Grilled Scampi with Garlic / Kjempereker med Hvitløk

A shellfish recipe found in “Grillmat” (Grilled Food)
in the “Kjøkkenbiblioteket” (The Kitchen Library)
series published by Aventura Forlag in 1992

Grilled Scampi with Garlic / Kjempereker med Hvitløk

Scampi is raw when you buy them, yet like other shellfish, they
need just a short time on the grill.

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Crab Cakes with Wasabi Mayonnaise / Krabbekaker med Wasabimajones

A crab kake recipe inspired by Asian cuisines
found on  godt.no

Crab Cakes with Wasabi Mayonnaise / Krabbekaker med Wasabimajones

Replace the traditional fish cakes with succulent crab cakes and serve them with wasabi mayonnaise and a fresh green salad. Perfect everyday dinner – with an Asian twist!

Tip: If you want to make a little extra out of your meal, why not make homemade mayonnaise.

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In Context

Wasabi (ワサビ or わさび(山葵), earlier 和佐比; Eutrema japonicum or Wasabia japonica) is a plant of the Brassicaceae family, which includes cabbages, horseradish, and mustard. It is also called Japanese horseradish, although horseradish is a different plant (which is generally used as a substitute for wasabi, due to the scarcity of the wasabi plant). Its stem is used as a condiment and has an extremely strong pungency more akin to hot mustard than the capsaicin in a chili pepper, producing vapours that stimulate the nasal passages more than the tongue. The plant grows naturally along stream beds in mountain river valleys in Japan. The two main cultivars in the marketplace are E. japonicum ‘Daruma’ and ‘Mazuma’, but there are many others. The origin of wasabi cuisine has been clarified from the oldest historical records; it takes its rise in Nara prefecture, and more recently has seen a surge in popularity from the early 1990s to mid 2000s.

Islander Treat Salad / Karibisk Salattraktering

A salad recipe found in “Swappin’ Good Recipes Feat. Cottage Cheese” published by American Dairy Association in 1970Islander Treat Salad / Karibisk Salattraktering

Unless you were stinking rich I guess this was a salad you might have served rather seldom. Four servings of salad made from 8 freshly cooked lobster tail served with fresh pineapple was not cheap ingredients back in 1970, neither are they today.
But man, it looks absolutely delicious.

Ted
Winking smile

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Shrimp Curry / Rekekarri

A dinner recipe found in “Cooking for a Man”
published by House of Heublein in 1953
Shrimp Curry / Rekekarri

Since it is my birthday today I thought it only right to post one of my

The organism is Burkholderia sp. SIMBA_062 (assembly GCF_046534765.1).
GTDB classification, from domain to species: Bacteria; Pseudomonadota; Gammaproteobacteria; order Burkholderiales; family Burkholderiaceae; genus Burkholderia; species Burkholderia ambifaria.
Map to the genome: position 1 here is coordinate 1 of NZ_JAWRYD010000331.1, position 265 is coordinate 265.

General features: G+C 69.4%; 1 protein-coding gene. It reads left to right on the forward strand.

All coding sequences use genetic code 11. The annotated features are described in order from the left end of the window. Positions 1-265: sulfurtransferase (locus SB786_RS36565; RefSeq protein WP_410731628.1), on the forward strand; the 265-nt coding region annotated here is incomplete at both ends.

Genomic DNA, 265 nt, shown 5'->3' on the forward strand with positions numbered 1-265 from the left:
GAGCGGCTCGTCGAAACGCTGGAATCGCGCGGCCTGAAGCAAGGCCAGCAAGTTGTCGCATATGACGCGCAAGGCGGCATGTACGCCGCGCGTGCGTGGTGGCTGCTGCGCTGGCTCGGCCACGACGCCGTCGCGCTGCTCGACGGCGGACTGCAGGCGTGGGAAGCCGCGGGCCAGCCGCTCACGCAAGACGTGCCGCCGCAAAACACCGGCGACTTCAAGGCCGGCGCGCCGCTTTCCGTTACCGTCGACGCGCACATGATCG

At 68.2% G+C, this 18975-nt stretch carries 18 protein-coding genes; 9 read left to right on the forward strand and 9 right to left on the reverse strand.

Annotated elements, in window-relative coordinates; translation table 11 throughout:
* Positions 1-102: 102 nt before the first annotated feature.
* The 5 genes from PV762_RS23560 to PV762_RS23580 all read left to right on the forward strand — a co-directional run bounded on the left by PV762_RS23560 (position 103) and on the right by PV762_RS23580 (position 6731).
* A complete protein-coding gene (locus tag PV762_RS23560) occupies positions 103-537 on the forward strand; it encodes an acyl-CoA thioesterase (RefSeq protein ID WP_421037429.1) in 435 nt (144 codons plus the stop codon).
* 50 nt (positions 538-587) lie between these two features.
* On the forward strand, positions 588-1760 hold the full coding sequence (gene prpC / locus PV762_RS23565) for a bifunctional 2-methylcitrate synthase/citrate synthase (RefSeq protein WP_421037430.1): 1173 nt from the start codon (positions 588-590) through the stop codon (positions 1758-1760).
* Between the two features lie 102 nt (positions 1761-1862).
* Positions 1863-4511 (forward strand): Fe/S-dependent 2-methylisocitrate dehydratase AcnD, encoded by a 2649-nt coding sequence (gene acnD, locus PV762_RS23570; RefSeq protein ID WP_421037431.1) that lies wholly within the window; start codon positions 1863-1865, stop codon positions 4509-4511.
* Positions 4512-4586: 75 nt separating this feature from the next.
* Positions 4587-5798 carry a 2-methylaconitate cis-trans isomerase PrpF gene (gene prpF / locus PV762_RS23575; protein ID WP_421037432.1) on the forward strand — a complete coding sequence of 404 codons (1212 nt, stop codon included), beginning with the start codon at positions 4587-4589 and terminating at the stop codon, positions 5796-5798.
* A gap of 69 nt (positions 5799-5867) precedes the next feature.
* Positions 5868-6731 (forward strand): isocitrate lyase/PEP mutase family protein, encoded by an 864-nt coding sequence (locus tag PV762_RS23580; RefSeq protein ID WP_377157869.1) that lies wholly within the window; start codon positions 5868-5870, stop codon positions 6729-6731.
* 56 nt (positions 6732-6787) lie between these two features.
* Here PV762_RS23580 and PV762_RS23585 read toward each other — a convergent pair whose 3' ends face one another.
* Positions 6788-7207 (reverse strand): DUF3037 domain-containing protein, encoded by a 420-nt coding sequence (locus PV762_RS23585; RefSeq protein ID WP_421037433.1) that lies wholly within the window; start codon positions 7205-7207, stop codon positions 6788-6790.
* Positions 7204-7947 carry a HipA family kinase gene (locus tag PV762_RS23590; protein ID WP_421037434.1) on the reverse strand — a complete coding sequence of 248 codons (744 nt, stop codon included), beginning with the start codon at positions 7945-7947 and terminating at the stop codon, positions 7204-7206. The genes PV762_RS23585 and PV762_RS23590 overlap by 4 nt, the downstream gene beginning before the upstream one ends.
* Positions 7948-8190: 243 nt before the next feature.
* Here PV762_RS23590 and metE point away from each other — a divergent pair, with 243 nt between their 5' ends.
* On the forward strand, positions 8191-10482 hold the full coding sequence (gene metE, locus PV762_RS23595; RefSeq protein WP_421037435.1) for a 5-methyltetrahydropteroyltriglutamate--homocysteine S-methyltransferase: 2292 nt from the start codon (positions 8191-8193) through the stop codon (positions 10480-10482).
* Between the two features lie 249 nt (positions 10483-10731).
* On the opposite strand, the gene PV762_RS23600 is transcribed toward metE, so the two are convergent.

favourite dishes. I love curry and I love shellfish. And I even found
that recipe in a book that was published the year I was born. So now
those of you with a head for numbers can find out how old I am

Ted
Winking smile

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Crabmeat Salad / Krabbesalat

A salad recipe found in “Old Gloucester Sea Food Recipes”
published by  Frank E Davis Fish Company in 1932

Crabmeat Salad / Krabbesalat

Frank E Davis Fish Company published a whole series of cookbooks like this one in the first half of the 1930s. They featured recipes for both for canned and fresh fish and shellfish. All were richly illustrated in full colour – Ted

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Cozze Gratinate – Gratinated Mussels / Gratinerte Blåskjell

An appatizer recipe found in “Ganske Enkelt – Italienske
Oppskrifter” (Quite Simple – Italian Recipes) published by Notabene Forlag in 1995

Cozze Gratinate – Gratinated Mussels / Gratinerte Blåskjell

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Crab Soup / Krabbesuppe

A luxurious soup recipe found in “Sunt og Godt”
(Healthy and Nice) published by Det Beste in 1988
Crab Soup / Krabbesuppe

This luxury soup is made with a minimal of effort and it is a pleasure to serve. The mild crab flavour gets a warmer undertone from the curry and basil. You can use lobster instead of crab if you want an even more exclusive soup.

It may be more exclusive, but it will not be more tasty, as lobster boiled in the traditional manner taste less than crabs
cooked the same way

Ted
Winking smile

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Fish and Shellfish Skewers / Fisk og Skalldyrspidd

A tempting barbecue recipe found in “God Mat fra Sjøen”
(Nice Food from the Sea) published by Gyldendal in 1984